Common factors that explain the co-movement of asset returns have attracted much interest in mutual fund management and financial econometrics. See, for instance, Fama and French (1993). The turbulence of US financial market occurred in the summer of 2007 has seriously affected the entire US and global banking systems and led to a global economic recession. The goal of this paper is to investigate the effects of the subprime financial crisis on the US stock market. In particular, we seek to detect changes, if any, in the common factors that explain the co-movement of US stock returns. Knowing the common factors is important in investment decision, asset allocation, and risk management. For instance, a quantitative financial model (e.g., an arbitrary pricing model) with too few factors cannot capture the variation of the asset returns whereas a model with too many factors leads to overfitting. To identify the number of common factors in economic and financial applications, one often employs a large panel data set. This is particularly so in recent years because advances in information technology make it possible to collect and process huge panel data sets. On the other hand, traditional statistical methods such as the vector autoregressive model of multivariate time series analysis often fare poorly in data analysis when the dimension is high, and dimension reduction becomes a necessity. Factor models are perhaps the most commonly used statistical tool to simplify the analysis of huge panel data sets. Indeed, many efforts have been devoted lately in the econometric and statistical literature to factor models for analyzing high-dimensional data. See, for example, Stock and Watson, 1998, Stock and Watson, 2002a and Stock and Watson, 2004, Forni et al. (2000), Forni and Lippi (2001), Bai and Ng (2002), Bai (2003), and Hallin and Liska (2007) in the econometric literature. In the statistical literature, McLachlan et al. (2003), Lopes and West (2004), Lopes et al. (2008), Carvalho et al. (2008), Ando (2009), Bhattacharya and Dunson (2009), and Frühwirth-Schnatter and Lopes (2010) all consider Bayesian factor analysis. In particular, Lopes and West (2004) treated model uncertainty in Bayesian factor analysis using reversible jump Markov chain Monte Carlo. West (2003) considered Bayesian factor regression models in the “large pp, small nn” setting. The usefulness of factor models in economic applications has also been reported in the literature. Stock and Watson (2002b) reported that forecasting errors of many macroeconomic variables are reduced by extracting a small number of common factors from a large panel of economic and financial variables. Bernanke and Boivin (2003) found that the unobserved factors are empirically related to the monetary policy of the US Federal Reserve Banks. Furthermore, factor models are useful tools in forecasting financial variables (Stock and Watson, 2003) and in constructing a core inflation index (Forni and Reichlin, 1998). For a given panel data set, an important topic in factor modeling is the determination of the optimal (i.e., true) number of factors because the number of factors plays a fundamental role in modeling, interpreting, and forecasting of the data. To select the number of factors, Forni et al. (2000) advocated a heuristic rule based on the number of diverging dynamic eigenvalues of the covariance matrix. Using an information theoretic approach, Bai and Ng (2002) proposed several criteria for the identification of the number of factors. These authors showed that their selection criteria are consistent in the sense that, under certain assumptions, the identified number of factors shrink towards the true number of factors as both the number of observations and the cross-section dimension tend to infinity. Onatski (2005) developed another criterion based on the theory of random matrices. Our limited experience indicates that the aforementioned methods for selecting the number of factors may fare poorly in finite samples; see also the cases of small NN and TT in Tables I–VIII of Bai and Ng (2002). The aim of this paper is, therefore, to develop new criteria for factor selection that perform well in finite samples. Our approach is Bayesian and the proposed criteria are referred to as the Panel Data CpCp (PDCpp) and Panel Data Information Criterion (PDIC), respectively. A special feature of these new criteria is that they consider parameter uncertainty in factor selection. In recent years, many studies reported advantages of treating parameter uncertainty in statistical analysis; See, e.g., Campbell et al. (2003). Since we estimate the factor model by a Bayesian procedure, no criteria are currently available to select the number of factors when both the dimension and sample size go to infinity. The second goal of this paper is to develop criteria that can select a proper factor model when a Bayesian approach is adopted in the analysis. We establish the consistency of the proposed criteria under certain conditions as both the number of observations and the cross-section dimension tend to infinity. One of the main advantages of our criteria relative to the others available in the literature is that they work well even in the situation when the number of observations and the cross-section dimension are small. Another advantage of the proposed PDCpPDCp criterion is that it is less sensitive than other criteria to the violation of model assumptions. Our simulation study shows that the proposed PDCpPDCp criterion continues to work well, even when there are heteroscedasticity, serial correlation, and fat-tailed features in the data. Similar to that of Amengual and Watson (2007), the proposed criteria can be modified to select the number of dynamic factor models in panel data. In application, we employ the daily returns of 49 industrial portfolios from the Fama and French database to investigate the impact of subprime crisis on the US stock market. We divided the data span into the following three periods: (1) June 30, 2006 to June 29, 2007 denoting period before the outbreak of the subprime crisis, (2) August 1, 2007 to August 29, 2008 denoting the period after the outbreak of the subprime crisis, but before the Lehman’s failure, (3) October 1, 2008 to September 30, 2009 denoting the period after Lehman’s failure. We omit one month of returns between the periods because the exact dates of impact that the extreme events have on the market are not certain. Based on the proposed criteria, we found that the number of common factors reduced substantially after the outbreak of the subprime crisis. We then investigated the correlation structure between the unobserved factors and some well-known factors in the literature, including Fama and French (1993)’s three factors, Momentum factor, Short-Term Reversal factor, and Long-Term Reversal factor. The first latent factor in each period is strongly correlated with the market excess return of the period. More interestingly, we found that some unobserved factors are not correlated with these observable 6 factors. The result indicates that there is room for developing new factors to help explain the US stock returns. We also evaluate the out-of-sample forecasting performance of the proposed method and show that the proposed method improves the forecasting performance over the model that uses the six commonly used factors mentioned before. Finally, we construct certain portfolios based on the selected factors and demonstrate that the proposed portfolio performs well. The paper is organized as follows. Section 2 describes the factor model and the associated assumptions used in the paper. It also briefly reviews the asymptotic principal component analysis of Connor and Korajczyk, 1986 and Connor and Korajczyk, 1988; see also Forni et al. (2000) and Stock and Watson (1998). Section 3 introduces a Bayesian estimation procedure of principal components under the additional assumption of elliptical distributions. It also presents a Markov chain Monte Carlo (MCMC) algorithm for estimating the posterior distribution in a panel data. We demonstrate details of the MCMC procedure using multivariate normal, including the use of singular multivariate normal distribution. In Section 4 we propose the new model selection criteria, Panel Data CpCp and Panel Data Information Criterion, and establish their consistency property. Section 5 conducts Monte Carlo simulations. In the simulation, we compare the performance of the proposed criteria with others available in the literature for several data generating processes. We find that the proposed Panel Data CpCp criterion outperforms the criteria of Bai and Ng (2002) when the time series and cross-sectional dimensions are small or when the common factors have serial dependence. When the sample size or the cross-sectional dimension is large, all of the criteria considered perform well for most data generating processes. Section 6 contains the empirical application to US stock market. Finally, Section 7 concludes.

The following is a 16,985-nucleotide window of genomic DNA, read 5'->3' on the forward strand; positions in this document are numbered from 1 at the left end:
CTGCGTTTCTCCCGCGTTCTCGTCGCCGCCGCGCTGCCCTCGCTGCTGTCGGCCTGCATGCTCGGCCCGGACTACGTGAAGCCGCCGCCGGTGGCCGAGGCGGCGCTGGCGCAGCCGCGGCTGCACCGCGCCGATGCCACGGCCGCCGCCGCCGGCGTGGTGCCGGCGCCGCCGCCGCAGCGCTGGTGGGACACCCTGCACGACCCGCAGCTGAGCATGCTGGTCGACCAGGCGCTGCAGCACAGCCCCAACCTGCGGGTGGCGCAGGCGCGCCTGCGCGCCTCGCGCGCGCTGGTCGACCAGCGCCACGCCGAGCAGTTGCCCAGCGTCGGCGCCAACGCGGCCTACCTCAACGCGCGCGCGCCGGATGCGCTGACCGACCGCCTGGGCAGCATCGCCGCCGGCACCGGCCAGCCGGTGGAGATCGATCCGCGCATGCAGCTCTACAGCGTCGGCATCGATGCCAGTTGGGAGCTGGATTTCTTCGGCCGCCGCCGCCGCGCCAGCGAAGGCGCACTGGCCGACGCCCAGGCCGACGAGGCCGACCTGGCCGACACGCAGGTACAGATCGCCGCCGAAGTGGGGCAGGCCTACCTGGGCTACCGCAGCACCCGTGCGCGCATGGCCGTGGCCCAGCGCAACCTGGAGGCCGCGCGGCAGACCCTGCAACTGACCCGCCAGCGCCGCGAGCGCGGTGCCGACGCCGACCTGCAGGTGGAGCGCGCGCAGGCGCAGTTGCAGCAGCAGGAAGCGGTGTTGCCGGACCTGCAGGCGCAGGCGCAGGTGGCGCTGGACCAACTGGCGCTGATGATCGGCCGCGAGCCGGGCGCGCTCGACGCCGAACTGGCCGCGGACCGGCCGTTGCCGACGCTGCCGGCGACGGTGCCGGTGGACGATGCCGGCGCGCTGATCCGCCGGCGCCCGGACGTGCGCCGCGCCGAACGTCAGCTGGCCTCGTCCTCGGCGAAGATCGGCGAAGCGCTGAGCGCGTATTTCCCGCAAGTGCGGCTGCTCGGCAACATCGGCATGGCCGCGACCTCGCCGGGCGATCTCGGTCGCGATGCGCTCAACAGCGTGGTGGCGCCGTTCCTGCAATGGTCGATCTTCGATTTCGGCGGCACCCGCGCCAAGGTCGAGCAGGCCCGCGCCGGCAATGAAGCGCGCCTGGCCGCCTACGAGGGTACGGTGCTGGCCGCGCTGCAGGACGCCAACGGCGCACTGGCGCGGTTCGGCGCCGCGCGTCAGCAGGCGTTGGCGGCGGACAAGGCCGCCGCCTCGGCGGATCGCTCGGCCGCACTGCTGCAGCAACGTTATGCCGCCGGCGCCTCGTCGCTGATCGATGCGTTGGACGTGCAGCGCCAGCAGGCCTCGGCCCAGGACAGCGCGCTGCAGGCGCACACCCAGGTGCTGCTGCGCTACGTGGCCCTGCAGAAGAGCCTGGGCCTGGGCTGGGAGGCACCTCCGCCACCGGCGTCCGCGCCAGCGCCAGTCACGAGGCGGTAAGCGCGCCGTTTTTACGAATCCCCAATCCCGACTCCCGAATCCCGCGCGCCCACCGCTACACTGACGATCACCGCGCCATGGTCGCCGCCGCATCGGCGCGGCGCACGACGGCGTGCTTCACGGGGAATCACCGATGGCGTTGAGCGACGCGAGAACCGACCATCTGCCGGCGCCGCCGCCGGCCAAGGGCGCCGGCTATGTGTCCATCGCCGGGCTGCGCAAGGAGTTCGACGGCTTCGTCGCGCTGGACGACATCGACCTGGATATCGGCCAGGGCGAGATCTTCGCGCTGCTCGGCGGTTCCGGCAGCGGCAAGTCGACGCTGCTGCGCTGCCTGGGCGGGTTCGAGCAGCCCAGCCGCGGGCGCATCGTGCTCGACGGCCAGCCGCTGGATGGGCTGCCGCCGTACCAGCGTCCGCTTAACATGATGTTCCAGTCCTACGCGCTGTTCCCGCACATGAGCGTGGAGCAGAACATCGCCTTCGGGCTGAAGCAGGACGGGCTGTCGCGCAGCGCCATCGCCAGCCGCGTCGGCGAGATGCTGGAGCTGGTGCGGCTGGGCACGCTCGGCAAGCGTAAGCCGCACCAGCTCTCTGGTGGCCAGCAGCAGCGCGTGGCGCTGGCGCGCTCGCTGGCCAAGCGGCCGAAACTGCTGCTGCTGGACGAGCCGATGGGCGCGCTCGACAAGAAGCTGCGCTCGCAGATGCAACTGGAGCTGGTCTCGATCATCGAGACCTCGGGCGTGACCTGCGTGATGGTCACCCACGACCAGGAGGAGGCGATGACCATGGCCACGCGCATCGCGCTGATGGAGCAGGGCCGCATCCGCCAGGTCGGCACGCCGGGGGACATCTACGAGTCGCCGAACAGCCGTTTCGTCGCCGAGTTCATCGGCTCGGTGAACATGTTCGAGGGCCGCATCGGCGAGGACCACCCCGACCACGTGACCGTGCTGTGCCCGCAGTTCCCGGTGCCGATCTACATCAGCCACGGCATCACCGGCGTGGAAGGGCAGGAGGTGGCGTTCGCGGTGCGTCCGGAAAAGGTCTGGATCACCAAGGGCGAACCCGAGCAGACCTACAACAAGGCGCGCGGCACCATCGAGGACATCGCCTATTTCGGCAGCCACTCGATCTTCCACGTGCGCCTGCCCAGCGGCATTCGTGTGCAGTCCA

نتیجه گیری انگلیسی
This paper analyzed the effect of recent subprime financial crisis on the US stock market. To this end, we developed a new Bayesian panel data analysis method for identifying the common factors for stock returns when the dimension involved is high. Using Bayesian analysis, we proposed two criteria for selecting the number of factors in a panel data set. Under certain conditions, we established the consistency of the criteria when both the sample size TT and the cross-section dimension NN approach infinity. For finite samples, our simulation results showed that the proposed criteria outperform those proposed by Bai and Ng (2002), especially when the number of observations and the cross-section dimension are small. In addition, the PDCpPDCp criterion also outperforms the method of Onatski (2005) in most cases considered in our simulation study, even though the latter works reasonably well in most cases. The PDCpPDCp criterion seems to be more robust when there are heteroscedasticity, serial correlation, and fat-tailed features in the data. Our empirical analysis indicates that the US stock market was subject to 8 common factors before the outbreak of the subprime crisis, whereas the number of common factors reduced substantially after the outbreak. After Lehman’s failure, a small number of common factors has been governing the fluctuations of stock market. We found empirical evidence that the structure of US stock market has changed drastically after the subprime crisis. Finally, we also showed that the proposed method performs well in out-of-sample forecasting.